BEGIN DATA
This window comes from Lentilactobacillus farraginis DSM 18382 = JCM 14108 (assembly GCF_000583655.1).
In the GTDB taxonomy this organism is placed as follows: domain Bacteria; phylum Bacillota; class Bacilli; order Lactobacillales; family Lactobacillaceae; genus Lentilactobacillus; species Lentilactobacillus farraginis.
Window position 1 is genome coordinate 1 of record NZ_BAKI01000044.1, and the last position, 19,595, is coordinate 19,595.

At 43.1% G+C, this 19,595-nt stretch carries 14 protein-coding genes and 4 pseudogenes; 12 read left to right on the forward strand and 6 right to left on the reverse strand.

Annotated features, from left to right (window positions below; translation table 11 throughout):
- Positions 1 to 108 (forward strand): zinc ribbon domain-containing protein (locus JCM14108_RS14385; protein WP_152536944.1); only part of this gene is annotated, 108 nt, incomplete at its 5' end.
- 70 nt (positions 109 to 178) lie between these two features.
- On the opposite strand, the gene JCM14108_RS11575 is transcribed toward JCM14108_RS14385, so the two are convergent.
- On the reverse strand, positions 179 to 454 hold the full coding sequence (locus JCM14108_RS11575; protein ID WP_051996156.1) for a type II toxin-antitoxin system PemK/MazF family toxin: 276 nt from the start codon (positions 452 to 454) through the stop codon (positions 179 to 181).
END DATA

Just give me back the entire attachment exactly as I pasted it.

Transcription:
This window comes from Lentilactobacillus farraginis DSM 18382 = JCM 14108 (assembly GCF_000583655.1).
In the GTDB taxonomy this organism is placed as follows: domain Bacteria; phylum Bacillota; class Bacilli; order Lactobacillales; family Lactobacillaceae; genus Lentilactobacillus; species Lentilactobacillus farraginis.
Window position 1 is genome coordinate 1 of record NZ_BAKI01000044.1, and the last position, 19,595, is coordinate 19,595.

At 43.1% G+C, this 19,595-nt stretch carries 14 protein-coding genes and 4 pseudogenes; 12 read left to right on the forward strand and 6 right to left on the reverse strand.

Annotated features, from left to right (window positions below; translation table 11 throughout):
- Positions 1 to 108 (forward strand): zinc ribbon domain-containing protein (locus JCM14108_RS14385; protein WP_152536944.1); only part of this gene is annotated, 108 nt, incomplete at its 5' end.
- 70 nt (positions 109 to 178) lie between these two features.
- On the opposite strand, the gene JCM14108_RS11575 is transcribed toward JCM14108_RS14385, so the two are convergent.
- On the reverse strand, positions 179 to 454 hold the full coding sequence (locus JCM14108_RS11575; protein ID WP_051996156.1) for a type II toxin-antitoxin system PemK/MazF family toxin: 276 nt from the start codon (positions 452 to 454) through the stop codon (positions 179 to 181).